Prague's city center can get very crowded with tourists during the day, but it doesn't rise to the same level of havoc as in other popular European cities like London, Paris or even Berlin. If you go out early or late there are far fewer people around. I really enjoy Prague because it is one of those cities that is really safe to walk around and the transit system also runs at all times.
• Although it's only a short subway ride away from the city center, Vysehrad, a historic fort that was originally built sometime around the 10th century, has few tourists roaming about during the day. The area is like a huge park that includes historical buildings, a church, and a really neat cemetery where famous composer Antonin Dvorak is buried. There also are wonderful views of the city and castle from the hilltop.
• Taking a boat trip along the Vltava River is a wonderful way to see Prague's most famous sites from a different perspective. All kinds of cruises are available, including 1 and 2 hour excursions, both with and without commentary. We decided to take a 3-hour-long dinner cruise. We enjoyed a three-course plated dinner and were able to sit atop the boat and see everything lit up at night.
• Enjoying a tour with experienced guides always adds another layer to enjoying a space. We visited Kutna Hora, a town located about an hour from Prague that is famous because of its "Bone Church," an ossuary decorated with thousands of human skeletons. Kutna Hora also was a huge silver mining town in the past and is a UNESCO site.
• We rented a car and took a day trip to Bohemian Switzerland National Park, located about two hours northwest of Prague. We hiked along a few well-manicured trails to enjoy the changing colors and took a boat ride through Edmund Gorge near Hrensko. We also hiked to Pravcicka brana, the largest sandstone arch in Europe. Unfortunately the fog rolled in, so we didn't get a beautiful view.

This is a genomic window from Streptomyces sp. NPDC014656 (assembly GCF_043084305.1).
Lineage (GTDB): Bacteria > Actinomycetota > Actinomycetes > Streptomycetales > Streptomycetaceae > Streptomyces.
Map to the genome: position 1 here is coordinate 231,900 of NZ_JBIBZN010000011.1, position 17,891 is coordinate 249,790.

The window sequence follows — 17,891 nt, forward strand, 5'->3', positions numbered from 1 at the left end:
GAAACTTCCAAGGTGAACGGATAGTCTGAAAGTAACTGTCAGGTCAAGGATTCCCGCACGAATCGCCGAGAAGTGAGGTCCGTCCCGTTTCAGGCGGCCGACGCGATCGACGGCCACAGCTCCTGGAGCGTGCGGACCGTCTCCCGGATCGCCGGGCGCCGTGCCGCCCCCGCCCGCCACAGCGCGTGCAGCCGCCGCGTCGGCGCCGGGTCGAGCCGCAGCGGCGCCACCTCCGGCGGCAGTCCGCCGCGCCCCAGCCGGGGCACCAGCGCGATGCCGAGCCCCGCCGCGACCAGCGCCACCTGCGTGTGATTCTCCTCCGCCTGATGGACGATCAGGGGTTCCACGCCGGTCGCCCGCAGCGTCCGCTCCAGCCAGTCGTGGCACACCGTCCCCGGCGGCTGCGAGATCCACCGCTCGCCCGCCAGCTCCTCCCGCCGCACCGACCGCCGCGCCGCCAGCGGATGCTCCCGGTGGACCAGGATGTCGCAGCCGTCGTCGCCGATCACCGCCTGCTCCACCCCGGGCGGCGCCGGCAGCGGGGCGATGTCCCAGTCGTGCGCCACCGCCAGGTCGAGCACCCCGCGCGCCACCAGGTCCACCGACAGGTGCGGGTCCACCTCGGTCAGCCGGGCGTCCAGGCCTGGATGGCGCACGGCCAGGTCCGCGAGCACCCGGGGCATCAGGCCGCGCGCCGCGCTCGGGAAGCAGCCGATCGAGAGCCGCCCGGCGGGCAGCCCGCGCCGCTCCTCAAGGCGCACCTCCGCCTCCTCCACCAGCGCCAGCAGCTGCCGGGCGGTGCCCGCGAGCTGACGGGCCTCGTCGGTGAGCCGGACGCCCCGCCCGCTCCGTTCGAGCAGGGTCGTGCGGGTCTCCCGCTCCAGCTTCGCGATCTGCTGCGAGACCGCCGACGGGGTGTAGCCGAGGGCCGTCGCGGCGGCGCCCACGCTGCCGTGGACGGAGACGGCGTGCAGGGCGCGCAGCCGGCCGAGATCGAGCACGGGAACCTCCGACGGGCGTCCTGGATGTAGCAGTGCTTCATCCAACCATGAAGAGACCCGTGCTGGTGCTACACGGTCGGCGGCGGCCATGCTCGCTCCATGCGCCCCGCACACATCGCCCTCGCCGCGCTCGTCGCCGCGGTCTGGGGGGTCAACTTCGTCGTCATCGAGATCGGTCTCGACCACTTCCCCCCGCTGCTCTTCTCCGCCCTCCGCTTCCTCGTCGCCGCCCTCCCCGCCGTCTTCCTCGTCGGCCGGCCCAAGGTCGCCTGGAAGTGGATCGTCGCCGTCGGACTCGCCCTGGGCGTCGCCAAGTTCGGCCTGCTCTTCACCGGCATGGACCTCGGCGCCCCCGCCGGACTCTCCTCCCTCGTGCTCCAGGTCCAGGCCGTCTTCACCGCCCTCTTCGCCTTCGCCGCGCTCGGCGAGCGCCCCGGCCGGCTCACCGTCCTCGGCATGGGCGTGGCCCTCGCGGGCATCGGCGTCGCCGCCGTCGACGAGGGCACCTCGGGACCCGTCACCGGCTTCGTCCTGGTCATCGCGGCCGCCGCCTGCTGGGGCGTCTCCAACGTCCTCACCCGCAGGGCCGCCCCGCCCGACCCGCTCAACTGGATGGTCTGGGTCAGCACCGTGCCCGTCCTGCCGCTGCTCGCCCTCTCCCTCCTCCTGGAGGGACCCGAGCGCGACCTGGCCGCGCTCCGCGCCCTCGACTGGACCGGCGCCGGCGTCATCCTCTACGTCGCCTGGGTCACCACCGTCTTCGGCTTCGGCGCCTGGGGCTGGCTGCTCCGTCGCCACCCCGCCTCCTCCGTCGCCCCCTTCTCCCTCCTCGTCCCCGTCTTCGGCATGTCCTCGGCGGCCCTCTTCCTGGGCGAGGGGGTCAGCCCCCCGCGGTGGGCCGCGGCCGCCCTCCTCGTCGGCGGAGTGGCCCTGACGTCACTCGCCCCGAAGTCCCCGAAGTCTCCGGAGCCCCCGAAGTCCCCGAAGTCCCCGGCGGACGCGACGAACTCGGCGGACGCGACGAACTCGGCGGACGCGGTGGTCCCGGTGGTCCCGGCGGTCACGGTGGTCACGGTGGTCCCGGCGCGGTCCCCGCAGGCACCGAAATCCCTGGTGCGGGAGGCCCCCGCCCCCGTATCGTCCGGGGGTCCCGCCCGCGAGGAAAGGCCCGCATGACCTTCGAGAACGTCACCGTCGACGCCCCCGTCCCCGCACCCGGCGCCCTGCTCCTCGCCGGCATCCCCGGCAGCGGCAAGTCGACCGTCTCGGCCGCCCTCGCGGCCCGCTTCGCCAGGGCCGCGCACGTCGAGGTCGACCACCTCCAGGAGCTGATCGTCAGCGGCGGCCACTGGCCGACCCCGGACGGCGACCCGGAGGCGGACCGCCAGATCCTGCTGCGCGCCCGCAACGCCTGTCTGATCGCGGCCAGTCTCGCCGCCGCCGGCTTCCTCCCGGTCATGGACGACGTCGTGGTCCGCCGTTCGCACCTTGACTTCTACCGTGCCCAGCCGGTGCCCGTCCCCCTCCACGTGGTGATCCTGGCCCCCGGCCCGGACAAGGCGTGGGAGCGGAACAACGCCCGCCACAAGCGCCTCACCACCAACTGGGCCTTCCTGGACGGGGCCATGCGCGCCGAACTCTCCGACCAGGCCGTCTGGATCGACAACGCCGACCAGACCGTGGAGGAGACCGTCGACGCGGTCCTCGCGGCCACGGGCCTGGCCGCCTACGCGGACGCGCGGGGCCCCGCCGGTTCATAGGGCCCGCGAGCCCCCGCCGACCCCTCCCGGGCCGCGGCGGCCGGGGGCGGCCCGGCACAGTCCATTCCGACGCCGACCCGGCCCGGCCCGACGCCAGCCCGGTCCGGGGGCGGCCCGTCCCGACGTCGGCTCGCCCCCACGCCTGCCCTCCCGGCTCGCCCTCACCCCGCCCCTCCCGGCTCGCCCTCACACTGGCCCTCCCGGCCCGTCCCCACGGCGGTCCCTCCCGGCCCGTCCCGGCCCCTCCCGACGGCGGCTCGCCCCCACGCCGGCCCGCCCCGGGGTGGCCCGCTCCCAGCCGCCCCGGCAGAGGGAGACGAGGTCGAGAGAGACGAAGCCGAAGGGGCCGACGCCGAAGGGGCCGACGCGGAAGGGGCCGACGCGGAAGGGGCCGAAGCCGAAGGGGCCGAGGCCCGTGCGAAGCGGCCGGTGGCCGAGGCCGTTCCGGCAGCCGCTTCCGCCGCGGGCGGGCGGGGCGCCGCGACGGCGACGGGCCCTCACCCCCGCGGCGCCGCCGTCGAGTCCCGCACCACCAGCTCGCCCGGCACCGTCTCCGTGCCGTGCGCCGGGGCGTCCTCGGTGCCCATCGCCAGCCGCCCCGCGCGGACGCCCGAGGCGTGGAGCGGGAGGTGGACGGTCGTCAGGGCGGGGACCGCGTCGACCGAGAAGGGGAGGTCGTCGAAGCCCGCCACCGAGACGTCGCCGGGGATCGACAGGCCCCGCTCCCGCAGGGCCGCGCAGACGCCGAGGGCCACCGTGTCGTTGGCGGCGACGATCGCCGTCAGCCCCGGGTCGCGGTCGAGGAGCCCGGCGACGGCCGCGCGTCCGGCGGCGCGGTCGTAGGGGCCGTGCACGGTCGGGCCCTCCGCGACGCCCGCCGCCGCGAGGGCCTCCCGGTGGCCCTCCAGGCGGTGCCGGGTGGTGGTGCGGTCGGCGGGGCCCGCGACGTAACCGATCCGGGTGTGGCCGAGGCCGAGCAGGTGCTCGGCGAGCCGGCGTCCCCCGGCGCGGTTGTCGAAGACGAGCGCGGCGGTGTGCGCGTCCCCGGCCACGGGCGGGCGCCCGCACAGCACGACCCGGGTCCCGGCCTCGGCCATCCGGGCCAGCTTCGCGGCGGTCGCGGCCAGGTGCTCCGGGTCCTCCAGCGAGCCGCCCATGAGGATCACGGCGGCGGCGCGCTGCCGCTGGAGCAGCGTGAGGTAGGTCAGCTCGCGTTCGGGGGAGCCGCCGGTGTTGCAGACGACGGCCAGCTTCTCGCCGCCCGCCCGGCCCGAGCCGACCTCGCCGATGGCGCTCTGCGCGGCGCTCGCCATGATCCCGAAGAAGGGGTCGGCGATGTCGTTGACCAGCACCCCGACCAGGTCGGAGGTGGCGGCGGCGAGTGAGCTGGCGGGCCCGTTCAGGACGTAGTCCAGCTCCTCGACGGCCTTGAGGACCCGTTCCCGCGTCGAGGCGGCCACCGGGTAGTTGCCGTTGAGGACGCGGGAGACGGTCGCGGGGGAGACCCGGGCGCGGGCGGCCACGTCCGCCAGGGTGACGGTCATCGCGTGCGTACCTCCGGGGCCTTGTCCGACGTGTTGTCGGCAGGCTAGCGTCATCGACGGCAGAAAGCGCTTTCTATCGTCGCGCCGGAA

Eat, eat, eat
Czech food is hearty. We joked that the Czech Republic seems to be "the land that vegetables forgot," as the country's traditional cuisine doesn't include much besides cabbage, potatoes or bread as possible side dishes. I didn't mind eating nothing but protein, starch and sugar for a week straight, but anybody who is health conscious might not enjoy it. Here are a few of my must-try items:
• Goulash is like a thick gravy stew that can be mild or spicy in taste. It can include cubed beef, cubed pork, or a mixture of both. It is often served with Czech dumplings, which are not at all like the dumplings you might think of from Poland or Germany. Instead of being "noodle-like," the dumplings are like bread and used to soak up sauce.
• Braised pork knuckle is one of those dishes that you look at and wonder "how in the world do I eat this?" The huge chunk of meat is presented on a plate with a knife stuck in it and you're free to graze. Dumplings are pretty much required as a side, as is a half liter of beer. The meat is so tender it falls right off the bone.
• Not all fried cheeses are created equal. Don't get me wrong, I love my curds, but fried Edam or Camembert are in a different world. "Smazeny Syr" is a staple in Prague. Huge chunks of the cheeses are battered, fried and served as an entree or in a sandwich form with tartar sauce or mayonnaise.
• Trdelnik are seen all over the city, being cooked on spindles at open air markets and in little shops. The hollow pastry is like a cinnamon roll without the frosting, and is slightly less sweet. Each stand has its own options for filling. Some popular choices include vanilla ice cream, Nutella, strawberries, or straight-up chocolate. You can't go wrong.